This is an example of a Sick Day Rules Card by the NHS Highland in Scotland. Most of the medications affect autoregulation of the kidney to include antihypertensive medications (angiotensin converting enzyme inhibitors [ACEi], angiotensin receptor blockers [ARB], diuretics). Non-steroidal anti-inflammatory (NSAIDS) can result in kidney injury in certain patient populations or medical conditions (it prostaglandin dependent renal perfusion).
The Canadian Diabetes Association Clinical Practice Guidelines for Type 2 Diabetes has a sick day protocol to prevent AKI (Canadian Diabetes Association, Sick Day Medication List, 2018). Patients are given a handout that recommends to pause certain medications using the acronym SADMANS if patients get sick: sulfonylurea, ACEi, diuretics/direct renin inhibitor, ARB, metformin, NSAID, and sodium-glucose cotransporter-2 inhibitors [SGLT2i]). If diuretics are prescribed in patients with heart failure, they recommend contacting their healthcare providers. Sickness is defined here as throwing up, having diarrhea ,a fever, or oral intolerance which can lead to dehydration. Patients are to restart their medications after they have recovered. In case they do not feel better or have questions, they are to contact their providers.
While many continue to teach sick day rules, no formal sick day guidelines exist in the United States (US) for patients with diabetes, hypertension, or CKD. However, the Sick Day Protocol for patients with type 1 diabetes to avoid diabetic ketoacidosis issued by the American Family Physicians, American Diabetes Association, and the CDC instructs patients to continue taking their insulin and diabetes pills as usual (Smith, Am Fam Physician, 2018; CDC Managing Sick Days, American Diabetes Association – Preparing for Sick Days).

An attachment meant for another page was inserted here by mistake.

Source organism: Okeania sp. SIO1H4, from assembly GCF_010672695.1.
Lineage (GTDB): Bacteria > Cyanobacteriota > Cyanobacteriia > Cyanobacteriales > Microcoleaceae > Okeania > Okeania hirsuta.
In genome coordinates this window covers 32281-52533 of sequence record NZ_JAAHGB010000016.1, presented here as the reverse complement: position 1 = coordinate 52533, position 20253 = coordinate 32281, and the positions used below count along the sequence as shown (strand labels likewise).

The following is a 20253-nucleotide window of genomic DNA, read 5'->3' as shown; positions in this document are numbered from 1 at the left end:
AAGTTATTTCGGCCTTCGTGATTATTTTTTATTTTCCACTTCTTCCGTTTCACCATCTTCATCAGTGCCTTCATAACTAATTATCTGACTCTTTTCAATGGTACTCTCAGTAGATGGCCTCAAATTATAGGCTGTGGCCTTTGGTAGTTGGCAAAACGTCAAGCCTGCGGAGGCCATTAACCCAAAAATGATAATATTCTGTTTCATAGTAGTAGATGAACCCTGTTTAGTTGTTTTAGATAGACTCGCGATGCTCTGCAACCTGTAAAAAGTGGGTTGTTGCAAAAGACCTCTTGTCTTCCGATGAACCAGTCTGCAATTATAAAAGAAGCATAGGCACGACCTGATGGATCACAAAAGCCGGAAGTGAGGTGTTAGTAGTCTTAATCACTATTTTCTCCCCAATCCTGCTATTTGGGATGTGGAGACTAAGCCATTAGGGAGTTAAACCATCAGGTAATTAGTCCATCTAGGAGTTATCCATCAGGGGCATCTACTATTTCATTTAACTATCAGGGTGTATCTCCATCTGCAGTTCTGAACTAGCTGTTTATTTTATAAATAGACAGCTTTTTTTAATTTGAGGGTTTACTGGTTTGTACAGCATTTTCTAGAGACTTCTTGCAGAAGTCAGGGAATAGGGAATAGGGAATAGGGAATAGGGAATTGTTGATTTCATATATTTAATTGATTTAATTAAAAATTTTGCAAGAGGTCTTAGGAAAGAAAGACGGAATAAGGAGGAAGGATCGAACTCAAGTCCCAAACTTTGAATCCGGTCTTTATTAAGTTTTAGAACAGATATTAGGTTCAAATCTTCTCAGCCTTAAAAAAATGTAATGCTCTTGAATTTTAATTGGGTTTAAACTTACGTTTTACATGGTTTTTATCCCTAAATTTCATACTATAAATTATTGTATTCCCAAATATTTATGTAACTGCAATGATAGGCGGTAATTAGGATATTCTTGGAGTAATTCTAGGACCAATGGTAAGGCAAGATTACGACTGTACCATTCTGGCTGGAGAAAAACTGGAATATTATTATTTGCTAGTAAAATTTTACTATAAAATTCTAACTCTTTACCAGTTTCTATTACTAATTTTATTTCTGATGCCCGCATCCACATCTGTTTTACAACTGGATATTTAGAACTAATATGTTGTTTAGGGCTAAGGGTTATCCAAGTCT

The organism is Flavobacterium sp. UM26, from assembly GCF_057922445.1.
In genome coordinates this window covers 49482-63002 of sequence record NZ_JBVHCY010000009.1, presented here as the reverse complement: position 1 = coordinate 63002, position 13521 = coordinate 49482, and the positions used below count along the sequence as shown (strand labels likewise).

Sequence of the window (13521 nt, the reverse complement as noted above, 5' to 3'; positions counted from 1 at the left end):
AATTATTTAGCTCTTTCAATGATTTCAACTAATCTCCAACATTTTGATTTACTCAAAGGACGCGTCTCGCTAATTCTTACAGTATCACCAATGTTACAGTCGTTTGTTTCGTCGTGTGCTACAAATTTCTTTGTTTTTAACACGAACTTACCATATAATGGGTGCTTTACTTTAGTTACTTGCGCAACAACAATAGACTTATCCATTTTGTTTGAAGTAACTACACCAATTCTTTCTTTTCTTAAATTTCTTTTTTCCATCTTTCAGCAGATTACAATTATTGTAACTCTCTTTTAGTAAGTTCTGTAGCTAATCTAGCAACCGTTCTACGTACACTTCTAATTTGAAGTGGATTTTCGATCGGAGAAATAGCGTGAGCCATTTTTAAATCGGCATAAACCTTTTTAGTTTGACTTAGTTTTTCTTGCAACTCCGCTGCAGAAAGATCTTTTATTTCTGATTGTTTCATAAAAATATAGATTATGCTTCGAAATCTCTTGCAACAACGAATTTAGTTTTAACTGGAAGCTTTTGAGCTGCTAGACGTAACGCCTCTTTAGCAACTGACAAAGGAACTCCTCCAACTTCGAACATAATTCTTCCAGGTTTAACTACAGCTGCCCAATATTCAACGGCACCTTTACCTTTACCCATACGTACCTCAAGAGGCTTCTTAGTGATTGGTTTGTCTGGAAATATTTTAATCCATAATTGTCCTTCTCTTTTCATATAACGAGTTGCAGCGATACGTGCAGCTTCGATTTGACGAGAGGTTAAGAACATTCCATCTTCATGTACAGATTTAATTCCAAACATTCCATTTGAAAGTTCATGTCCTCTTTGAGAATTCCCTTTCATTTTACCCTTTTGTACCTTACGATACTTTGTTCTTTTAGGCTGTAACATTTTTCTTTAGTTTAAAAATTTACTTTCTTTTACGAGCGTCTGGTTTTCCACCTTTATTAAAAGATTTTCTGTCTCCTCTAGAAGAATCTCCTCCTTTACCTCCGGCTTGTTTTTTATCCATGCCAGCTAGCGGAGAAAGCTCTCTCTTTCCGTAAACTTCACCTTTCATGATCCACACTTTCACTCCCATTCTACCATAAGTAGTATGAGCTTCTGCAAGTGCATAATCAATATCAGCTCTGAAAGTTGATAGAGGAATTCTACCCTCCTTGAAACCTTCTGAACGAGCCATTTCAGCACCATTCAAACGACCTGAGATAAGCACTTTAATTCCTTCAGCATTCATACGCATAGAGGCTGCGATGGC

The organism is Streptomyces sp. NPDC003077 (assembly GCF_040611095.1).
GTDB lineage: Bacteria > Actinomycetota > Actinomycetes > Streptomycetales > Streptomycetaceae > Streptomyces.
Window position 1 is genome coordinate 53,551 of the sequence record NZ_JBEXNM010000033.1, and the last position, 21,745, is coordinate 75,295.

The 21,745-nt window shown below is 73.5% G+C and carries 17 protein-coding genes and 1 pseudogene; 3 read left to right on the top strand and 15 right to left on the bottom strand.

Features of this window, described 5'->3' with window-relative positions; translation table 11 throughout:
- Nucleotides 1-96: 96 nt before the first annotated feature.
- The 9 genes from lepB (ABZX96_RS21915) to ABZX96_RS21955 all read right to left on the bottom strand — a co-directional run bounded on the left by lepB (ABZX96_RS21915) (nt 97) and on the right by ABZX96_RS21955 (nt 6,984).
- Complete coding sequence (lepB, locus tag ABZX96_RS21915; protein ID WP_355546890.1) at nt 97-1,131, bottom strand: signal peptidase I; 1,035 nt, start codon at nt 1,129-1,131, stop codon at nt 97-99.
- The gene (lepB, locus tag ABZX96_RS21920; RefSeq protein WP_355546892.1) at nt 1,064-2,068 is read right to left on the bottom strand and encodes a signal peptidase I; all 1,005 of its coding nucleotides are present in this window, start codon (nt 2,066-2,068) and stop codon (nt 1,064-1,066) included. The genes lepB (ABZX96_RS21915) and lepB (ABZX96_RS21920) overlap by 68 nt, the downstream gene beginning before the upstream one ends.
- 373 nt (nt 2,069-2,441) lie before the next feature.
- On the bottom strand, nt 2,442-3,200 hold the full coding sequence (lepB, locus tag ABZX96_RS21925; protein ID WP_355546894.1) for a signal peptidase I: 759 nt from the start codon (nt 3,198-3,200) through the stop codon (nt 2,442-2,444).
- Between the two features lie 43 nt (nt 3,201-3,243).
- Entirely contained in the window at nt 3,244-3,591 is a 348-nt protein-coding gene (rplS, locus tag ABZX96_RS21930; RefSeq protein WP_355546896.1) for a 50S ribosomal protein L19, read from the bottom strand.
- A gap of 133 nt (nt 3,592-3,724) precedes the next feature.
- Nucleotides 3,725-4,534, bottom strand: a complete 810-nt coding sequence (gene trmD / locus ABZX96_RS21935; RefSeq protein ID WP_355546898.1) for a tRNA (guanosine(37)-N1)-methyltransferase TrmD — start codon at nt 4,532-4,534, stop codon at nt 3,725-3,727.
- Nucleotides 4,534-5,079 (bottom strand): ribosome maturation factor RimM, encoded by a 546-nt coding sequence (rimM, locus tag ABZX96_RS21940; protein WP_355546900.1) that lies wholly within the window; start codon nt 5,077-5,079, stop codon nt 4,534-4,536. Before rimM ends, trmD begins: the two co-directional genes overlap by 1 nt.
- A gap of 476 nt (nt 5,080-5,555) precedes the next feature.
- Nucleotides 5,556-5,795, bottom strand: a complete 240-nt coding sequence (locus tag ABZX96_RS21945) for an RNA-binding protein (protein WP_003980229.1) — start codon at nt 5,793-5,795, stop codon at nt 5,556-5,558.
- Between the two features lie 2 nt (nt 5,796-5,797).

As you may notice, certain antihypertensives and diuretics can lead to AKI if a patient is sick .
1) Diuretics help with blood pressure control and natriuresis. However, diuretics can increase the risk of AKI in patients with congestive heart failure, ascites, or edematous states especially if superimposed with volume depletion (Brater, N Engl J Med, 1998). Diuretics can also cause electrolyte disturbances (hypokalemia, hypomagnesemia, hypochloremia, metabolic alkalosis) (Palmer, Seminars in Nephrology, 2011).